Southern Region Viewing Area
LOCATION and PHOTOS
Virginia spring beauty in rich, mesic forest, early spring. Photo by David Taylor.
Trillium erectum, red trillium or wake robin, in rich mesic forest, spring. Photo by David Taylor.
Viola rostrata, spurred violet, in rich mesic forest, spring. Photo by David Taylor.
Uvularia perfoliata, perfoliate bellwort, in rich mesic forest, spring. Photo © 2011 by David Taylor.
Big Double Day Use Area
Forest: Daniel Boone National Forest
District: Redbird Ranger District
Description: Big Double Day Use Area is a picnic area set at the base of a long steep slope adjacent to Big Double Creek. There is no developed trail at this location; however, hiking around Big Double and the lower portions of the surrounding slopes is relatively easy. The forest here is mixed mesophytic including such species as sugar maple, American basswood, American beech, tulip tree, yellow buckeye, black birch, umbrella magnolia, and even Fraser’s magnolia. Spicebush and witch hazel are common shrubs in the area. Oaks dominate the upper slopes and ridges, approximately 800 feet elevation higher than the picnic area.
Most of Big Double and the lower slopes around it are National Forest. A small part of the creek and lower slopes, as well as some of the surrounding ridge is private land. Do respect property boundaries.
Wildflower Viewing: While wildflowers can be found along this trail any time during the growing season (late March/early April to frost in mid-October, the most spectacular show is in spring. This rich forest supports a variety of spring wildflowers including purple phacelia, wild larkspur, yellow trout lily, white and red trilliums, Canada violet, striate violet, wild blue phlox, meehania, spring beauty, bellwort, and foamflower. Those that venture the steep 800’ elevation climb to the top might be rewarded with the flowers of mountain laurel, and trailing arbutus in spring, and pink lady’s-slipper, Cumberland azalea, teaberry, and spotted wintergreen in May to June. Blueberries (Vaccinium pallidum, V. stamineum, V. corymbosum) and huckleberry (Gaylussacia baccata) are also present on the upper slopes and ridges.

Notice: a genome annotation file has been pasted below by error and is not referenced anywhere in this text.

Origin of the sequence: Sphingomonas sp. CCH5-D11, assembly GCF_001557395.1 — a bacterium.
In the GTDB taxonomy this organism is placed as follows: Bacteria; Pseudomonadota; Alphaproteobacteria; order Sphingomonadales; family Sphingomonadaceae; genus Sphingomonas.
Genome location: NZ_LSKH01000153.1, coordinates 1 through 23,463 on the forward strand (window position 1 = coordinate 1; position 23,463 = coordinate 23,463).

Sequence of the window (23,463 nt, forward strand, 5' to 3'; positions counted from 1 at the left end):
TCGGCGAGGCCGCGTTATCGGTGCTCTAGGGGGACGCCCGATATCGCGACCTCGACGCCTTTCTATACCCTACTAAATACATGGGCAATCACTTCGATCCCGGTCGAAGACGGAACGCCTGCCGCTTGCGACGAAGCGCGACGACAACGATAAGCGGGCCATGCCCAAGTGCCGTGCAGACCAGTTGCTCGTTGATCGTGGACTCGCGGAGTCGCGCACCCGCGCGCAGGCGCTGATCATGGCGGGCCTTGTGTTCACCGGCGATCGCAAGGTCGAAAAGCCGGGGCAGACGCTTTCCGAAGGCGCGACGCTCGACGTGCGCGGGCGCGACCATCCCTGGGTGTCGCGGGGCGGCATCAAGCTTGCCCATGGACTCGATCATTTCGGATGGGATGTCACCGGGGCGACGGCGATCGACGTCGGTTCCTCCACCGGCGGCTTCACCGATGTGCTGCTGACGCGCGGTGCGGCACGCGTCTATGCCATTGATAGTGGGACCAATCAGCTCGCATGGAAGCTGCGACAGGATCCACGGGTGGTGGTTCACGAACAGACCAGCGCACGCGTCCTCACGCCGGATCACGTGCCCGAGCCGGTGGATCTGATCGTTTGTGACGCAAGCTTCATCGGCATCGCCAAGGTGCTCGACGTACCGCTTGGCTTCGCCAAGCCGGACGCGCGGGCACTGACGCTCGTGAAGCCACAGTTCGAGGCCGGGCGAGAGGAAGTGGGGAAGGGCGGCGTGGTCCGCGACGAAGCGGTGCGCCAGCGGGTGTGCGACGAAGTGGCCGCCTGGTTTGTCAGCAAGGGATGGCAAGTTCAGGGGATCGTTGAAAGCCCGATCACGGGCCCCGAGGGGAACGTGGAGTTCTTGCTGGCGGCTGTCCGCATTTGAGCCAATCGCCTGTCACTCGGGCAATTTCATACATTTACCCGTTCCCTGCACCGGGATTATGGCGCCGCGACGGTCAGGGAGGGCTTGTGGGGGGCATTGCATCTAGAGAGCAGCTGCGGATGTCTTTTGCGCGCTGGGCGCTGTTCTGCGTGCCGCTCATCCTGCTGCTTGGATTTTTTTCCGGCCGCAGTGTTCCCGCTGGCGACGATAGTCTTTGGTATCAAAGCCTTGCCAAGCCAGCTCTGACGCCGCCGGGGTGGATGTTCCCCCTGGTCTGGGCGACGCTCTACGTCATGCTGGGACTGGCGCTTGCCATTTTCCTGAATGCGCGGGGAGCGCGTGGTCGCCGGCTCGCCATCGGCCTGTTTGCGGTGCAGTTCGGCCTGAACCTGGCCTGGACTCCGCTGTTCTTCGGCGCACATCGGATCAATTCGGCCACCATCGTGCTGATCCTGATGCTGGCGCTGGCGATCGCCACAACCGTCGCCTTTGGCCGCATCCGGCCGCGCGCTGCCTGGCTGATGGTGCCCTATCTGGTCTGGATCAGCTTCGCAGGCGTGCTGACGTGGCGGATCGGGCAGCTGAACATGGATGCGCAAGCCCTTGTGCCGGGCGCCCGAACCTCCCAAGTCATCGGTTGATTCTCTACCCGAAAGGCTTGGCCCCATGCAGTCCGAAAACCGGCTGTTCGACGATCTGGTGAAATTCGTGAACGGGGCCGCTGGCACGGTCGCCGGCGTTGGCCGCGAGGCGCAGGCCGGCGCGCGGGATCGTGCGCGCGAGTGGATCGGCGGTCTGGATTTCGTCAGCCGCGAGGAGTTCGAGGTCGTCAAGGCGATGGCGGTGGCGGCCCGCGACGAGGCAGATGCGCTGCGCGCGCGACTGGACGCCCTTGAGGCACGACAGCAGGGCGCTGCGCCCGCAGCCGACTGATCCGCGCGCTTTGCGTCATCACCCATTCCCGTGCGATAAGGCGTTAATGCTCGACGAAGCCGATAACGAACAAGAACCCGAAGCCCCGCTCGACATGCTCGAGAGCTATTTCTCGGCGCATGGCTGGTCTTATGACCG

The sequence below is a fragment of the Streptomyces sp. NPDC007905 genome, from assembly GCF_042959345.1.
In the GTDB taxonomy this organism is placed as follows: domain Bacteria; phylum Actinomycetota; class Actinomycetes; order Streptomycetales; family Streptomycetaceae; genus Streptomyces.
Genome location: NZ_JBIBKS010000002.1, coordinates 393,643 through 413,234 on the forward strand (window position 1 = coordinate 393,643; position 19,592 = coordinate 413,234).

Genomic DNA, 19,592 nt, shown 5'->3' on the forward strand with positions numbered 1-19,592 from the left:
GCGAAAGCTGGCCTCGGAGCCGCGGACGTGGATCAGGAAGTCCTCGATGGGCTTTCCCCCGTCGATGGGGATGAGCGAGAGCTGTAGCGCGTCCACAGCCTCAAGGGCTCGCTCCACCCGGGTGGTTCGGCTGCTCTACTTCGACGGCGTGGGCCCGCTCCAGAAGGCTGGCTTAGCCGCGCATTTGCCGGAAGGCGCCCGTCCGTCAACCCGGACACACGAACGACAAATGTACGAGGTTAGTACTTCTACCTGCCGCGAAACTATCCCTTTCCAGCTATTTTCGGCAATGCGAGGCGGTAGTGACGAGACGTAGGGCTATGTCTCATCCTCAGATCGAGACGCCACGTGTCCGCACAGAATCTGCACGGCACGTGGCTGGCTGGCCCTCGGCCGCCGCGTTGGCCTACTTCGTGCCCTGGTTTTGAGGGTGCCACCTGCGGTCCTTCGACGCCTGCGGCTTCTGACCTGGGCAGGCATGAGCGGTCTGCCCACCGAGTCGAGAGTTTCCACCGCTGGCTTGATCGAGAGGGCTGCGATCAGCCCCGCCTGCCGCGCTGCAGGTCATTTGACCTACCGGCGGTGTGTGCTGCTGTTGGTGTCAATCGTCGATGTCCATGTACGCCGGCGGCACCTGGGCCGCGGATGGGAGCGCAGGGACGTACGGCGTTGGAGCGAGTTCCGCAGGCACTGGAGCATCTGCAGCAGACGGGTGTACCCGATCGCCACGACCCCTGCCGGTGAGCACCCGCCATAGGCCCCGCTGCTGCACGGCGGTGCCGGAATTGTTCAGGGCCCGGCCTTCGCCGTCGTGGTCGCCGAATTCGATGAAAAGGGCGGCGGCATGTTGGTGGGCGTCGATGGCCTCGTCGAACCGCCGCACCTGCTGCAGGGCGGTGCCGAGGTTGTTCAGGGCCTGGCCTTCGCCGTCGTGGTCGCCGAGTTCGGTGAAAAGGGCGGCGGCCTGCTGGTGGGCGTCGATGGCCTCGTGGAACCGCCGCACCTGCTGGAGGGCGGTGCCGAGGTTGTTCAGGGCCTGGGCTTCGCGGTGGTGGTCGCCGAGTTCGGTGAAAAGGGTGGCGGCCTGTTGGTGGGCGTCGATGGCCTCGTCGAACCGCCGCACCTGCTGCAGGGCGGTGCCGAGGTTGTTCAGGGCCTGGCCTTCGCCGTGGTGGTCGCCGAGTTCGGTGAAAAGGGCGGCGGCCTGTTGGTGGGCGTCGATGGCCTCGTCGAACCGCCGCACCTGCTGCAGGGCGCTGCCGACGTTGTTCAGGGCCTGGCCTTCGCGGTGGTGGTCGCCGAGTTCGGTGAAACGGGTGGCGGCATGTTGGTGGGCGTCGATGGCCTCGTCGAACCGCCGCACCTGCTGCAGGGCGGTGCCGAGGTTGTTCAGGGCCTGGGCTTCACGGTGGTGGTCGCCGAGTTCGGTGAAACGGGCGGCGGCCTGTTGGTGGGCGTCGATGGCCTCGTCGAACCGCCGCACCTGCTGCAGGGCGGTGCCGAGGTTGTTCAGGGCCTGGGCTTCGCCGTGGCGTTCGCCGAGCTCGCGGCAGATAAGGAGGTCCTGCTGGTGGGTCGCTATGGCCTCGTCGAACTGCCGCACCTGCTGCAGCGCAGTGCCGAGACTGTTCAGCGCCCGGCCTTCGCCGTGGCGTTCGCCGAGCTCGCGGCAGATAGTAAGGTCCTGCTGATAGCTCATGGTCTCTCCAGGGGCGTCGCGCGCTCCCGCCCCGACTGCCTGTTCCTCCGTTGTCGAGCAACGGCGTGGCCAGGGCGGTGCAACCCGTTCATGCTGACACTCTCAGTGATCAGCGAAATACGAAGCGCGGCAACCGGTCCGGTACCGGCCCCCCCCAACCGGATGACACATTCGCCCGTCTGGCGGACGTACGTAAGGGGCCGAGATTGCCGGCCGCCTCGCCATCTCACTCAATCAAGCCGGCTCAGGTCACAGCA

During summer and early fall, several hawkweeds (Hieracium venosum, H. paniculatum, H. gronovii), greater tickseed (Coreopsis major), false dandelion and native lespedezas (Lespedeza virginica, L. repens) can be found in the drier upland areas.
Safety First: Primarily of concern is that there is no defined trail. At the bottom, walking is relatively easy, but the climb up slope is very steep in places and footing may not be secure. Watch for downed limbs buried under leaves that can cause a fall. Black bears are known to wander in the area. Keeping food safely locked in a car when not being consumed is good practice. Both timber rattlesnakes (uncommon) and copperheads are poisonous snakes in the area. Mosquitoes and black flies maybe encountered during summer. Poison ivy is present in some areas. Long pants are recommended. Even though the areas along the creek are cool, summers tend to be warm and humid and the climb out can be strenuous for some people. Anyone climbing to the ridge is encouraged to take water.
Directions: From Lexington, Kentucky, take I-75 south to Exit 41 at London. Turn left at the top of the exit ramp and follow signs for KY 80/Hal Rogers Parkway (may also be labeled the Daniel Boone Parkway) east. Follow this to Exit 34 (Red Bird River Exit). At the end of the exit ramp, turn right onto Highway 66. There is an old gas station across the street at this point. Follow Hwy 66 for about 0.6 mile and at the stop sign, turn right onto Hwy 421/80. Travel on this about 0.8 mile then turn left onto Hwy 66. There is a large building at this corner with a rooster on it. Follow Hwy 66 for about 2.0 miles passing the Redbird Ranger District office on your right. Turn right on to Big Double Creek road just beyond the office compound. Follow this road (gravel) for about 3 miles to the Big Double Day Use area. Parking is available here.
Ownership and Management: The site and trail are owned and managed by the Daniel Boone National Forest, Redbird Ranger District.
Nearest Town: Manchester, Kentucky, to the west.